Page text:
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Exclusive: Serena Williams talks about her new tech-infused Gatorade ad

The tennis legend talks about creating good ads, why she’s pitching Gatorade, and what makes a successful brand partnership.

Exclusive: Serena Williams talks about her new tech-infused Gatorade ad

Back in late 2015, Gatorade was developing a new system of products to help athletes evaluate, measure, and replace the types of electrolytes their bodies need most. Measurement was done by a bandage-like patch that monitors sweat rate and type, while a variety of small pods that differed in electrolyte type could be mixed with water in specially designed sport bottles. All this was designed to give athletes the best possible advantage through the most efficient hydration.

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Now three years later, Serena Williams is rocking the patch and pod combo in a new ad campaign called “You Fuel Us, We Fuel You.”

Williams, who stars alongside Boston Celtics’ Jayson Tatum and Borussia Dortmund’s Christian Pulisic, says she’s been intrigued by the patch ever since Gatorade first told her about it. “I’ve always been really interested in innovation and technology, so when they first told me about the idea, I thought, ‘My god, if we could really harness the information about our sweat, how it influences our energy, what electrolytes we need exactly to improve performance, it would be crazy,'” says Williams. “Innovation like this is part of the reason athletes like myself can have such long careers.”

Over the last few years, Williams has been featured in perhaps the best advertising Gatorade has ever done. From 2015’s amazing throwback “Unmatched” to 2017’s “Match Point,” (the first-ever video game within Snapchat), or this year’s “Sisters in Sweat” and “Like a Mother,” Williams’s work with the brand has spanned from sport-driven to the very personal. She says she’s always had a collaborative relationship with the brand when it comes to the creative work.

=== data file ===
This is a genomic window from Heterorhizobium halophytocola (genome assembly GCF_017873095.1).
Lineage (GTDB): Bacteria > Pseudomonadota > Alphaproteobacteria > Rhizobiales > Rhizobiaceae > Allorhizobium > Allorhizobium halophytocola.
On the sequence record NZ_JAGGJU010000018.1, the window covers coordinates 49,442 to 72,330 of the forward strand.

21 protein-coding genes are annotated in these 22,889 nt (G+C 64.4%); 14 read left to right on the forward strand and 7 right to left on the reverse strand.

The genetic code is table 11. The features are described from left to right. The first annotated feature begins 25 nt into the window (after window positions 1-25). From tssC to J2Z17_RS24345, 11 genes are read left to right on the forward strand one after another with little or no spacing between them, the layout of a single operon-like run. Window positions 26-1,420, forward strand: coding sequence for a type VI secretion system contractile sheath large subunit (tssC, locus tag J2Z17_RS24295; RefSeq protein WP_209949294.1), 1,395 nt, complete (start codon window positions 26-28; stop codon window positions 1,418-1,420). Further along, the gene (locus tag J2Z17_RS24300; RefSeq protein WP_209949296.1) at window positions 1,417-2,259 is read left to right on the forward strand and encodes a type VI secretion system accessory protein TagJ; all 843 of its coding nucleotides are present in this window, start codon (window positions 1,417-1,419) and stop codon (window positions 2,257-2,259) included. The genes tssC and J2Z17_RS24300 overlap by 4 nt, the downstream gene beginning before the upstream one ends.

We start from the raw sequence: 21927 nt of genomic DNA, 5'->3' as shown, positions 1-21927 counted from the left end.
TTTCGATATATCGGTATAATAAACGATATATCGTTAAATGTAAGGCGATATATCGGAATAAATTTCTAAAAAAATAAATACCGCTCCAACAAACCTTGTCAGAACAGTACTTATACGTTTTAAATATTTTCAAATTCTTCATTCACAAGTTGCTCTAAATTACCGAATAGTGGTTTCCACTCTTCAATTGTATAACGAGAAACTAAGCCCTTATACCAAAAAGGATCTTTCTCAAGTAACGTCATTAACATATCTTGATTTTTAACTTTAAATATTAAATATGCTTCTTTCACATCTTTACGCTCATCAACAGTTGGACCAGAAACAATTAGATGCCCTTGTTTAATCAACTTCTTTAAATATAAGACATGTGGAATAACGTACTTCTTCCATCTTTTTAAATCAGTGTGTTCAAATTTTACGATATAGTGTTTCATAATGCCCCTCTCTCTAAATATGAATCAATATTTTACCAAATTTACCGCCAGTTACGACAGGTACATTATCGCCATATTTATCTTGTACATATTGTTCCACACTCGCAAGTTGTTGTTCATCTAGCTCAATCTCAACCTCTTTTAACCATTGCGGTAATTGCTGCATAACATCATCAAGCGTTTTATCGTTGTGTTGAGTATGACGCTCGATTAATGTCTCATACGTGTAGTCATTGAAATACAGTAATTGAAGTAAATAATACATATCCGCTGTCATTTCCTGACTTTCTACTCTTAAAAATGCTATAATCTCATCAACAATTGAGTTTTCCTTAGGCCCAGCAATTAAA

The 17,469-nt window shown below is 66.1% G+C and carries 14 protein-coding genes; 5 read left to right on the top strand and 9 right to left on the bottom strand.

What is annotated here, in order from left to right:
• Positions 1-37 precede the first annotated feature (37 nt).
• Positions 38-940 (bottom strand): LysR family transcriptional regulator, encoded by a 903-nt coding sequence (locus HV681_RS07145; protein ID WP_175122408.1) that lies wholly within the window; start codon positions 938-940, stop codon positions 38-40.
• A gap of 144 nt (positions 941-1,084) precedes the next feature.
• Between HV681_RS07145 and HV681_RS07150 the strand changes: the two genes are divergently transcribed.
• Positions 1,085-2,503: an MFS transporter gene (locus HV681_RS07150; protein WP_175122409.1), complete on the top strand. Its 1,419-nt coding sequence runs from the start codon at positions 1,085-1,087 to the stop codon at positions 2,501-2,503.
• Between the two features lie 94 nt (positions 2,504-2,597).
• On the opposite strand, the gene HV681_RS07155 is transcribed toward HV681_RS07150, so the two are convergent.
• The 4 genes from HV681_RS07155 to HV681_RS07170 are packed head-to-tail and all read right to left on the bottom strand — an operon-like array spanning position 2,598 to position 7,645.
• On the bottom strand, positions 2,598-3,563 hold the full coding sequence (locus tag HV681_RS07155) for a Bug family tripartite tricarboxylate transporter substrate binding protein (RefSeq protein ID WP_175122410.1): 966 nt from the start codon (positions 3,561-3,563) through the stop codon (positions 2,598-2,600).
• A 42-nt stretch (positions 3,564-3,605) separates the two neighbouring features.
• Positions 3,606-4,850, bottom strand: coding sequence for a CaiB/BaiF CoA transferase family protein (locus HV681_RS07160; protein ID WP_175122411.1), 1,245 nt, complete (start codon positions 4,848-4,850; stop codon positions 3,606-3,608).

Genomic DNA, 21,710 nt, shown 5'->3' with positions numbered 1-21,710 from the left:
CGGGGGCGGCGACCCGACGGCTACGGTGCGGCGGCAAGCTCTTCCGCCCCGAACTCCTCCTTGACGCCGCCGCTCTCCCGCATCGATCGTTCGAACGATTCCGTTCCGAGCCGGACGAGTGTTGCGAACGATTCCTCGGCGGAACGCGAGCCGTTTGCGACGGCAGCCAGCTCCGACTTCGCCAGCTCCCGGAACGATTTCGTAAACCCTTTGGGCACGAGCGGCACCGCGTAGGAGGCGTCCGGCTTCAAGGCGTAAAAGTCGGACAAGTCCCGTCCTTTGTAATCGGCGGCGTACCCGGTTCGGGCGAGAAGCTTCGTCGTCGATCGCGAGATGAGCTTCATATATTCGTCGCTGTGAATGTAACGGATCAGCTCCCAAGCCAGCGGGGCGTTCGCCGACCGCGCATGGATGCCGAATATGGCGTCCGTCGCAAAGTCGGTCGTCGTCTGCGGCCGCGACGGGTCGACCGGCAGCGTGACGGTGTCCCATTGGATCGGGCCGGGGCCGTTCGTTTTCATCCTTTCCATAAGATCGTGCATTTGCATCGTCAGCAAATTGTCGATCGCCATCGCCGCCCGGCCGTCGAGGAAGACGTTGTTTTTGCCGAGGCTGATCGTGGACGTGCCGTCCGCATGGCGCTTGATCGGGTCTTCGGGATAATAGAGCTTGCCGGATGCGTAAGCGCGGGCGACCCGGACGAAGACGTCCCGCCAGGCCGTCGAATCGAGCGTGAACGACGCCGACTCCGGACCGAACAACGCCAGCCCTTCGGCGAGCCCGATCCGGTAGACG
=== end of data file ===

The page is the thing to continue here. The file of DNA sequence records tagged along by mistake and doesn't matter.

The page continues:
“Sometimes you have the opportunity to see the creative ideas at the beginning of the process, and have more of a say,” says Williams. “Other times, these amazing creative agencies come up with great work. But we do talk about it, I can make suggestions and have ideas of how something might be more authentic to me, so it’s really more of a collaboration.”

In a world where celebrity endorsement transparency is vital (hello, Wonder Woman!), one thing Williams says is key to a truly successful brand relationship is that it is steeped in reality. “It has to be real to me. It has to speak to me and be able to work in real life,” she says. “When I’m looking at different products and companies, it has to be authentic. I’ve been using Gatorade for as long as I can remember. It’s not something I’m doing for more exposure. It’s about that real connection I have to the product. When things aren’t real, people can see right through that.”

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About the author

Jeff Beer is a staff editor at Fast Company, covering advertising, marketing, and brand creativity. He lives in Toronto.

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